NAIROBI, Kenya — Rescuers found four survivors Thursday in the rubble of an apartment building that collapsed six days ago amid heavy rains in the Kenyan capital, raising hopes that more people might still be alive in a disaster that has left dozens dead and missing.
The first to be rescued was a pregnant woman, although her husband said that amid the joy of finding her alive, doctors also reported that their baby had not survived. In addition, one of those found alive later died en route to the hospital, officials said.
Soldiers, firefighters and volunteers have been working around the clock since the April 29 collapse of the seven-story building in a desperate search effort, and their spirits were lifted Tuesday when a nearly 6-month-old girl — dehydrated but relatively unscathed — was found in a wash basin.
Then on Thursday, they found 24-year-old Elizabeth Night Odhiambo, who was eight months pregnant, said her husband, Stephen Onyango.
A crowd broke into applause as Odhiambo — under a blanket and with her face covered with an oxygen mask — was carried to an ambulance in a scene broadcast live on Kenyan TV.
Odhiambo was taken to Kenyatta National Hospital, where she underwent an emergency cesarean section, but doctors told Onyango the baby had not survived.
"A doctor pulled me aside and told me, 'Your wife is here in the (operating) theater, and when she was in the collapsed building, the baby died in her stomach and we have removed it,'" Onyango told The Associated Press. "He showed me the baby, and I told him it was OK."
Despite that news, Onyango said he was joyful his wife was still alive.
"I cannot say the happiness I have," the truck driver said in a telephone interview. "I have never had such happiness like this in my life."
Onyango said he was able to comfort his wife after the surgery.
Pius Masai, the head of the Disaster Management Unit, said that of the other three people rescued after Odhiambo, one died because the ambulance did not have advanced life-saving equipment. The condition of the other two was not immediately known.
The disaster has killed 37 people and injured 134. About 70 people remain missing, said Kenya Red Cross head Abbas Gullet, and rescuers were working around the clock to find survivors.
Before military engineers broke through slabs of concrete that had trapped Odhiambo in a corner of the building, medics had managed to give her oxygen and an intravenous drip of water and glucose, according to Kenya's Disaster Management Unit.
Authorities initially used backhoes in the search, with firefighters and volunteers also removing chunks of debris by hand in the frantic rescue effort. A day after the collapse, the military brought in special equipment. President Uhuru Kenyatta visited the scene.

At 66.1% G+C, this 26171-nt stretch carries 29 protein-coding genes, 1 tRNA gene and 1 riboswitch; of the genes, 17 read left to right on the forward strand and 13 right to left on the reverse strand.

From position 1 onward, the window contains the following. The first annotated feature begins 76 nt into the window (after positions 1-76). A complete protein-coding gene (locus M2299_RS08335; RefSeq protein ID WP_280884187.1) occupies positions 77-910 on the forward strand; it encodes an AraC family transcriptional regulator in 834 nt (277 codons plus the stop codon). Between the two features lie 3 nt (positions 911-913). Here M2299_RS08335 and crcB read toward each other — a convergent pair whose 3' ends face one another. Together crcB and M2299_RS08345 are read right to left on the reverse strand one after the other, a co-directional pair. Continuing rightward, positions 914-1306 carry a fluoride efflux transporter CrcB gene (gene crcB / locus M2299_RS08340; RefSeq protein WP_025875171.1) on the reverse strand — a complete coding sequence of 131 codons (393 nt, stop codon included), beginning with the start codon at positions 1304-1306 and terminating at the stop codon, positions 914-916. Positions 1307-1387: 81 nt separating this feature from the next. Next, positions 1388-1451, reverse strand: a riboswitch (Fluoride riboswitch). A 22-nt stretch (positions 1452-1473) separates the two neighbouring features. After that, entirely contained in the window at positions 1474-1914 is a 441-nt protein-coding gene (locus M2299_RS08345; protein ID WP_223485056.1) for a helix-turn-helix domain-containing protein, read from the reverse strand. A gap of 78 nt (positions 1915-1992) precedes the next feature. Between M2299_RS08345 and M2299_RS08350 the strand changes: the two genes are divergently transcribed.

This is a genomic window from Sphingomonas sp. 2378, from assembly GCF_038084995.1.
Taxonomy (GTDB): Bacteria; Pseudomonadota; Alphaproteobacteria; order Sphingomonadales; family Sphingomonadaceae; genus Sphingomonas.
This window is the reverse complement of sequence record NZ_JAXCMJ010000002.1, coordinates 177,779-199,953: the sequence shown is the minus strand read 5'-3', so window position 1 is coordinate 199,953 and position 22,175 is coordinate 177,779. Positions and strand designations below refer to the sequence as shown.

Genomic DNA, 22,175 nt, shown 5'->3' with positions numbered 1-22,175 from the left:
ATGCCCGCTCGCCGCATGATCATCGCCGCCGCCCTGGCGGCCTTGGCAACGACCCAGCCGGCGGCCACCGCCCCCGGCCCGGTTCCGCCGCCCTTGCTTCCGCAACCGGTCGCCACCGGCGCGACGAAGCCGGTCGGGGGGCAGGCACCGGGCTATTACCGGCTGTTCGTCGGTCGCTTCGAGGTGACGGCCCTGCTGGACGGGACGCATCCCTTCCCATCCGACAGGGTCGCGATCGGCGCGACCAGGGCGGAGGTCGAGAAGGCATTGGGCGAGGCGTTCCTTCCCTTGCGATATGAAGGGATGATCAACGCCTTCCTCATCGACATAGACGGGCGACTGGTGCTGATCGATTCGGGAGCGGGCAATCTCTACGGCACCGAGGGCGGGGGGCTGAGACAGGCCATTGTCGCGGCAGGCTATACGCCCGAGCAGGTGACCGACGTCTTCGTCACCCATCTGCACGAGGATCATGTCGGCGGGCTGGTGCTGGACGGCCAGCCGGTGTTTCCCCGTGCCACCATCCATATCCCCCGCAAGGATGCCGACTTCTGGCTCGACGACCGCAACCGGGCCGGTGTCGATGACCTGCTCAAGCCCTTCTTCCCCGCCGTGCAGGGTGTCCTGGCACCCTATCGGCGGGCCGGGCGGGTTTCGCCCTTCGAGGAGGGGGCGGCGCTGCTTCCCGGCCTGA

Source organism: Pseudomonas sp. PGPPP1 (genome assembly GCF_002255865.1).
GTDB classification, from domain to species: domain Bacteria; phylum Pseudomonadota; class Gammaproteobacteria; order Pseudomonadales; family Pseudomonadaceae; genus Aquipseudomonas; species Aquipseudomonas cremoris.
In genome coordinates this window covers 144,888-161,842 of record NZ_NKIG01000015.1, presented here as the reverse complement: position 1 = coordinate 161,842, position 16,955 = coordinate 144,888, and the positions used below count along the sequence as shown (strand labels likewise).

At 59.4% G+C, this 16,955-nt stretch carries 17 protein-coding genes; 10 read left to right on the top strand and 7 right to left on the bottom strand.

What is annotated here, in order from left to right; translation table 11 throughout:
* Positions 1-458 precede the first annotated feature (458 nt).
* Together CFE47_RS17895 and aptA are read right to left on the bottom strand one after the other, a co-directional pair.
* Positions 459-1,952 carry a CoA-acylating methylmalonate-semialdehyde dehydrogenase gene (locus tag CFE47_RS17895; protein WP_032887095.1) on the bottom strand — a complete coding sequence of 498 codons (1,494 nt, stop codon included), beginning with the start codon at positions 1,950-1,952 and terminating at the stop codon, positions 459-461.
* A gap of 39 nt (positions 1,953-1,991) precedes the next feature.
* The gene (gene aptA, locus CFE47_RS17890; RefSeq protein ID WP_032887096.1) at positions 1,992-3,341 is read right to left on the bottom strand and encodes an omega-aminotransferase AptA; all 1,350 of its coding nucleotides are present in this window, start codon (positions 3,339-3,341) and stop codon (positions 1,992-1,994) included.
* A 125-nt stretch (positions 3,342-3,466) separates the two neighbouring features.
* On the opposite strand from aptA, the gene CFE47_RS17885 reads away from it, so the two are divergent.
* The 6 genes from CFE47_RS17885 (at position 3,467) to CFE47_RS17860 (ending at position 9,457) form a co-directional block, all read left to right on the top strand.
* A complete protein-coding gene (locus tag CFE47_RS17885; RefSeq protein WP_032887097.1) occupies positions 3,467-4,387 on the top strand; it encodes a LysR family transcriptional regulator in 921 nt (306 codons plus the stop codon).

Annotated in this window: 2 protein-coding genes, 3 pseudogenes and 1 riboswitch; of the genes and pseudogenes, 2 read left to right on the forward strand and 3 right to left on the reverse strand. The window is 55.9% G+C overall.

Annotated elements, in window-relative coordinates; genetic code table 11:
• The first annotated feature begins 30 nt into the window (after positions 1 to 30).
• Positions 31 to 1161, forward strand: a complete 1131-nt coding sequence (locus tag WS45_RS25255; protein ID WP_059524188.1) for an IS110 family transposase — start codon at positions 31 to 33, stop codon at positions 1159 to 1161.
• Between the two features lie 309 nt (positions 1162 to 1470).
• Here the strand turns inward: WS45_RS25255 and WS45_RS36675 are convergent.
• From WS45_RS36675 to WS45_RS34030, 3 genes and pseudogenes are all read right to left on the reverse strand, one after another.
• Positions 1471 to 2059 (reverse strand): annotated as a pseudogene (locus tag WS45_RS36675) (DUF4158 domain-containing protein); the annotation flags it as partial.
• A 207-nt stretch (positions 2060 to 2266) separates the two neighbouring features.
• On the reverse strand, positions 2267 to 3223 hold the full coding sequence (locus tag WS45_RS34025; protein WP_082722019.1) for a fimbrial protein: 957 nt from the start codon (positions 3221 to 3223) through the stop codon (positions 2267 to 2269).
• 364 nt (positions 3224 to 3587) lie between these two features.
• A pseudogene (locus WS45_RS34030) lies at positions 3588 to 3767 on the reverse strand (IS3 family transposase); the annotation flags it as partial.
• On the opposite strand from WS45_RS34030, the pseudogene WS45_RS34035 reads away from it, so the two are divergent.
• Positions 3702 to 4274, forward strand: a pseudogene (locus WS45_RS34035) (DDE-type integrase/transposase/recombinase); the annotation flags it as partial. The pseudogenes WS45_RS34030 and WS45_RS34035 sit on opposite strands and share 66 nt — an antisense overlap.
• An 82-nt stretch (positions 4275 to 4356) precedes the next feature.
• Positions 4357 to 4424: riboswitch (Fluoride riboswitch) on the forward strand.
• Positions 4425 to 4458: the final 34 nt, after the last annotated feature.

Trained dogs were brought in, along with special equipment to detect breathing and movement, said military spokesman Col. David Obonyo.
Authorities say it is rare for anyone to survive more than 72 hours without water in such instances.
Following the 2013 collapse of the eight-story Rana Plaza factory in Bangladesh, a 19-year-old woman was rescued after being trapped in the rubble for 17 days, surviving on four packets of cookies and some water. It was the worst garment-industry disaster in history, killing 1,127 people.
In Haiti's 2010 earthquake, a 17-year-old girl was found severely dehydrated and near death in a collapsed home 15 days after the quake struck. Rescuers said she may have had access to water from a bathroom.
The Nairobi collapse occurred in the low-income Huruma neighborhood, and it came amid Kenya's April-May rainy season.
The building was constructed less than 5 meters (15 feet) from a river, when it should have been at least 30 meters away, said local lawmaker Steven Kariuki. The National Construction Authority said it had marked the building as unfit for habitation, but the county government failed to follow up.
A neighbor said the building had been constructed rapidly and poorly, and its more than 125 single rooms were snapped up quickly at a rent of $35 per month.
Onyango said his wife, 2-year-old son and a niece were having dinner in their apartment on April 29 when he heard neighbors yelling to each other that "the building has a crack on the ground floor," and he went to check on it.
As he was descending the stairs, Onyango said he changed his mind and went back to his apartment to evacuate his family, telling his niece to take his son outside.
He looked back and saw his wife following him down the stairs when "suddenly there was a loud noise and stone slabs and concrete started falling," he said.
"I jumped into the balcony, and it collapsed with me to the ground," he said.
After handing a neighbor's injured child over to rescuers amid the dust and debris, Onyango said he tried to get to his wife, but found the staircase blocked.
Dizzy and struggling to breathe, he said he was put in a Land Rover to be taken to the hospital. After it started its journey, the vehicle stopped twice — once to pick up an injured 3-month-old and then again to pick up another child, who Onyango realized was his 2-year-old son, who was only slightly hurt.
At the hospital, he was later contacted by his niece to say she was safe.
The two owners of the building were taken into custody but released on $5,000 bail Wednesday, pending formal charges.
Most of Nairobi's 4 million people live in low-income areas or slums. Housing is in high demand, and unscrupulous developers often bypass regulations.
After eight buildings collapsed and killed 15 people in the country last year, Kenyatta ordered an audit of all the country's buildings to see if they are up to code. The National Construction Authority found that 58 percent of buildings in Nairobi are unfit for habitation.
Associated Press reporter Joe Mwihia contributed to this report.